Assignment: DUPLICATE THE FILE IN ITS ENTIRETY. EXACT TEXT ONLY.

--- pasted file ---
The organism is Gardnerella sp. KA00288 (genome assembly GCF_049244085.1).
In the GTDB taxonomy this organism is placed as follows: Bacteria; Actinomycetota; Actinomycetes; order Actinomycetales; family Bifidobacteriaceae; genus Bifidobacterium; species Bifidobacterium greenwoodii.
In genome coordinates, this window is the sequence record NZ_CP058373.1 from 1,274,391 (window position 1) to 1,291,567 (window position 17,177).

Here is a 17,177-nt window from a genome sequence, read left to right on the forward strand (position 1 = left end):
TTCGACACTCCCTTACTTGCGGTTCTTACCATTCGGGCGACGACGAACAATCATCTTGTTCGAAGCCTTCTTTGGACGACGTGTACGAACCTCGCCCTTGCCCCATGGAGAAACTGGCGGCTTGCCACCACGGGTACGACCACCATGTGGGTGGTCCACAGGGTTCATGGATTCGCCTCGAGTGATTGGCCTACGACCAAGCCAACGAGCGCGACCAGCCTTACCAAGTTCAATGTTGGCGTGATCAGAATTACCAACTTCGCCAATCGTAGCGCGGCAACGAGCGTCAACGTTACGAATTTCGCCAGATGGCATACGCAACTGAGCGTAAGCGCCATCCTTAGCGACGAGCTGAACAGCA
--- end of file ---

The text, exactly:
The organism is Gardnerella sp. KA00288 (genome assembly GCF_049244085.1).
In the GTDB taxonomy this organism is placed as follows: Bacteria; Actinomycetota; Actinomycetes; order Actinomycetales; family Bifidobacteriaceae; genus Bifidobacterium; species Bifidobacterium greenwoodii.
In genome coordinates, this window is the sequence record NZ_CP058373.1 from 1,274,391 (window position 1) to 1,291,567 (window position 17,177).

Here is a 17,177-nt window from a genome sequence, read left to right on the forward strand (position 1 = left end):
TTCGACACTCCCTTACTTGCGGTTCTTACCATTCGGGCGACGACGAACAATCATCTTGTTCGAAGCCTTCTTTGGACGACGTGTACGAACCTCGCCCTTGCCCCATGGAGAAACTGGCGGCTTGCCACCACGGGTACGACCACCATGTGGGTGGTCCACAGGGTTCATGGATTCGCCTCGAGTGATTGGCCTACGACCAAGCCAACGAGCGCGACCAGCCTTACCAAGTTCAATGTTGGCGTGATCAGAATTACCAACTTCGCCAATCGTAGCGCGGCAACGAGCGTCAACGTTACGAATTTCGCCAGATGGCATACGCAACTGAGCGTAAGCGCCATCCTTAGCGACGAGCTGAACAGCA